Botanical Name: Brachiaria mutica
Species: B. mutica
*Urochloa mutica (Forssk.) T.Q. Nguyen
*Panicum barbinode Trin.
*Panicum muticum Forssk.
*Panicum purpurascens Raddi.
Common Names: Para grass, Buffalo grass, Mauritius signal grass, Pasto pare, Malojilla, Gramalote, Parana, Carib grass, and Scotch grass.
Habitat: Brachiaria mutica is native to northern and central Africa and parts of the Middle East, where it is cultivated for fodder. It was introduced elsewhere and it is now cultivated throughout tropical regions of the world for this purpose.
Lodha people call it Mota-gundii
Brachiaria mutica is a vigorous grass, semi-prostrate perennial grass with creeping stolons which can grow up to 5 metres (16 ft) long. The stems have hairy nodes and leaf sheaths and the leaf blades are up to 2 centimetres (0.8 in) wide and 30 centimetres (12 in) long. It roots at the nodes and detached pieces of the plant will easily take root in moist ground. The flower-head is a loose panicle up to 30 centimetres (12 in) long with spreading branches. The paired spikelets are arranged in uneven rows and are elliptical and 2.5 to 5 millimetres (0.1 to 0.2 in) long. The rachis is tinged with purple. Although many flower-heads grow, only a few viable seeds are produced, and propagation is usually by vegetative means. Brachiaria mutica can be distinguished from the closely related tanner grass (Brachiaria arrecta) by its paired spikelets, tanner grass having single spikelets.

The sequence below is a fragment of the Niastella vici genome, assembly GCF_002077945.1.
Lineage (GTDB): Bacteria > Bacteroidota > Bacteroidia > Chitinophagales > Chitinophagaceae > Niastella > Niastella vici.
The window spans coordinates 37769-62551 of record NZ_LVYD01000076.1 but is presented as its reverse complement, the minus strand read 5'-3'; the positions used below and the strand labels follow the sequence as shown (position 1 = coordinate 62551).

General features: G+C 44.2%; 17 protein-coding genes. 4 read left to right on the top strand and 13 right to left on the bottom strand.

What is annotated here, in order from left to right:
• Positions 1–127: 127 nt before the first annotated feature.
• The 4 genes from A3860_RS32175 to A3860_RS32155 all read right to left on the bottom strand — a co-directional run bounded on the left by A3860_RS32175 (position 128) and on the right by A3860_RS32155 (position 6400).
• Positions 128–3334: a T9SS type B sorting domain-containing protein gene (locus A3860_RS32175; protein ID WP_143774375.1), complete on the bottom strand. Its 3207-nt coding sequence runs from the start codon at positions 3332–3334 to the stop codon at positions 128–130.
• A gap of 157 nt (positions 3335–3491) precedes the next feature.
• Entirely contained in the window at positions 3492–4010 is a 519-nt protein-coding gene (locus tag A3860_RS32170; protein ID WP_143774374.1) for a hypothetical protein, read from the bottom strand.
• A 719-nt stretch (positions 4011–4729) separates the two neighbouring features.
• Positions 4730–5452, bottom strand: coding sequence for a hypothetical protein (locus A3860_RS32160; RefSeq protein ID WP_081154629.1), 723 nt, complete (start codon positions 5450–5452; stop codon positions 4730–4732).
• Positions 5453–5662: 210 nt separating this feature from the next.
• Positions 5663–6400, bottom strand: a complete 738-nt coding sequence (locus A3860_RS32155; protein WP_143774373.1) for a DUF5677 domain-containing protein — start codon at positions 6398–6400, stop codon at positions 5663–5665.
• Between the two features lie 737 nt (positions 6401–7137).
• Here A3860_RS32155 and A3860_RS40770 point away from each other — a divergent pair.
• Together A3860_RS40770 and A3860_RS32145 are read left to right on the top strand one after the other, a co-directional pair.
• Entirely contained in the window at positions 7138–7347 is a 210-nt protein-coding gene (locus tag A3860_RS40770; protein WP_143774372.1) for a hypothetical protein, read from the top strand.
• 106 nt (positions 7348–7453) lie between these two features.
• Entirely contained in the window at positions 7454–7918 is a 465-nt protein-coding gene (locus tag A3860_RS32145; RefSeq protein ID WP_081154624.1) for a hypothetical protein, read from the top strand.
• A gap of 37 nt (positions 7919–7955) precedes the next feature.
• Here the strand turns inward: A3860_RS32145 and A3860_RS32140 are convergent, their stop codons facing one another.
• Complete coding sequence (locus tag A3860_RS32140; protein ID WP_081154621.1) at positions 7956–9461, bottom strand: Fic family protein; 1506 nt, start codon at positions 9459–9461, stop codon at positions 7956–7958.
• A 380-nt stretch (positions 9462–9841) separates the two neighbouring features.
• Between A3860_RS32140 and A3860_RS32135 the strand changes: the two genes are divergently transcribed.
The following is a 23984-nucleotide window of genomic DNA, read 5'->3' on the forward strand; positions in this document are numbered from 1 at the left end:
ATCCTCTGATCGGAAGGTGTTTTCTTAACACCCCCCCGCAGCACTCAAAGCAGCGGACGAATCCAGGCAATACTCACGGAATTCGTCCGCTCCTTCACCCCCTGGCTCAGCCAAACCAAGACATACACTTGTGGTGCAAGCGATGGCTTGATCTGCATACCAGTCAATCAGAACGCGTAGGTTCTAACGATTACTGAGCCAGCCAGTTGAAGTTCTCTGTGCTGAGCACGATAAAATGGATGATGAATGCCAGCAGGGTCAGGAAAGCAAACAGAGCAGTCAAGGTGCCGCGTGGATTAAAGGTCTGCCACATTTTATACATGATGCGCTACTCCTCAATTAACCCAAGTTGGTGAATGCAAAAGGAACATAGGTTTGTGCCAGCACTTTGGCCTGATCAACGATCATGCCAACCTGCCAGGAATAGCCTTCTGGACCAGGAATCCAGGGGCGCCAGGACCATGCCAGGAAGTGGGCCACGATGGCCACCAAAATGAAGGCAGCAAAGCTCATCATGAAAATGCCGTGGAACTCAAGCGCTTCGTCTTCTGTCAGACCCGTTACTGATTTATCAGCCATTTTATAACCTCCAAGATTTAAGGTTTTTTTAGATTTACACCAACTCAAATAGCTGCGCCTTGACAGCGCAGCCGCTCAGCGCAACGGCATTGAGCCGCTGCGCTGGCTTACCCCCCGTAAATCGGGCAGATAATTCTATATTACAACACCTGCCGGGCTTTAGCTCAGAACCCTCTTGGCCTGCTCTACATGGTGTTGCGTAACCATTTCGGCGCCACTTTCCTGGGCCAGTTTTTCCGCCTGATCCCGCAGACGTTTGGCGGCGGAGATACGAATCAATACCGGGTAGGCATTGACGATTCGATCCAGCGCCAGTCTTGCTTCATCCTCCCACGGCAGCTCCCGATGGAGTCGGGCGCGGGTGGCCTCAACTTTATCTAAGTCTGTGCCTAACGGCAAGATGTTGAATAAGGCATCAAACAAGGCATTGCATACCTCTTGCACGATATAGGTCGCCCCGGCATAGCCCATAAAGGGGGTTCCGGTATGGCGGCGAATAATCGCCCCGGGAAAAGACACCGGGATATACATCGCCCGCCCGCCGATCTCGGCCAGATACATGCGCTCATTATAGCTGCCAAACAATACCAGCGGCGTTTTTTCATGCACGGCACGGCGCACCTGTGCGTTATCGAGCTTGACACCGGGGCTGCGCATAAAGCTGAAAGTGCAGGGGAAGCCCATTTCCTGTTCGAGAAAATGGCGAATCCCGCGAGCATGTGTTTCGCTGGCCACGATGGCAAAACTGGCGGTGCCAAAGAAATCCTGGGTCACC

Fresh stem is crushed. The juice thus obtained is diluted by mixing water in equal amount and the whole mixture thus obtained
is applied as eye drop to cure watering of eyes of cattle by the Lodhas.
This grass is mainly cultivated to use as cattle fodder.
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